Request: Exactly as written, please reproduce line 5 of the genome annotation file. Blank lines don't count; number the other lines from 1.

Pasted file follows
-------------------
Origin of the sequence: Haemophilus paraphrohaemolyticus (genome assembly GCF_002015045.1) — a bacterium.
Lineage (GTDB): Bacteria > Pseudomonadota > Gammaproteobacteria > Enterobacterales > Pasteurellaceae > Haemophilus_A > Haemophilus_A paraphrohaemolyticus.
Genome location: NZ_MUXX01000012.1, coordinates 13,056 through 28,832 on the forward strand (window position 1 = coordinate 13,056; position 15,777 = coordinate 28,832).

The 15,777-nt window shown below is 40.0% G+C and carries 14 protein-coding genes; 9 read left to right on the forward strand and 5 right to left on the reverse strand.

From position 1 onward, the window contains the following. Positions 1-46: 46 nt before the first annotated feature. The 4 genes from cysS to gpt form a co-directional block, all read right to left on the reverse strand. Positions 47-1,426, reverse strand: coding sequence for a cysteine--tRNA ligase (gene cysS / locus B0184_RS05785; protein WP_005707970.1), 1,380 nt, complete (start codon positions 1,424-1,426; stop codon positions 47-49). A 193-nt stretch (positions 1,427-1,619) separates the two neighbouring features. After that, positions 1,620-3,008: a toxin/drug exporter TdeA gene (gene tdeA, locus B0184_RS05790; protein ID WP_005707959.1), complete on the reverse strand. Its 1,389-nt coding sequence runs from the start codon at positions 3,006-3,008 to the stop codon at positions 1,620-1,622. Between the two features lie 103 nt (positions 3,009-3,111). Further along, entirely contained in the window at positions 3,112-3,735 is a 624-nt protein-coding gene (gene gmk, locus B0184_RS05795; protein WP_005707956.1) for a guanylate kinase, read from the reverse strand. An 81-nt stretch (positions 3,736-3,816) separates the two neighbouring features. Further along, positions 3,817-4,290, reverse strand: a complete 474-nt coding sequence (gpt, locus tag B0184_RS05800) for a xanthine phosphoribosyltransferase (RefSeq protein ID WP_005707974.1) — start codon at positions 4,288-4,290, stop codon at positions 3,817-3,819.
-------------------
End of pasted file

From position 1 onward, the window contains the following. Positions 1-46: 46 nt before the first annotated feature. The 4 genes from cysS to gpt form a co-directional block, all read right to left on the reverse strand. Positions 47-1,426, reverse strand: coding sequence for a cysteine--tRNA ligase (gene cysS / locus B0184_RS05785; protein WP_005707970.1), 1,380 nt, complete (start codon positions 1,424-1,426; stop codon positions 47-49). A 193-nt stretch (positions 1,427-1,619) separates the two neighbouring features. After that, positions 1,620-3,008: a toxin/drug exporter TdeA gene (gene tdeA, locus B0184_RS05790; protein ID WP_005707959.1), complete on the reverse strand. Its 1,389-nt coding sequence runs from the start codon at positions 3,006-3,008 to the stop codon at positions 1,620-1,622. Between the two features lie 103 nt (positions 3,009-3,111). Further along, entirely contained in the window at positions 3,112-3,735 is a 624-nt protein-coding gene (gene gmk, locus B0184_RS05795; protein WP_005707956.1) for a guanylate kinase, read from the reverse strand. An 81-nt stretch (positions 3,736-3,816) separates the two neighbouring features. Further along, positions 3,817-4,290, reverse strand: a complete 474-nt coding sequence (gpt, locus tag B0184_RS05800) for a xanthine phosphoribosyltransferase (RefSeq protein ID WP_005707974.1) — start codon at positions 4,288-4,290, stop codon at positions 3,817-3,819.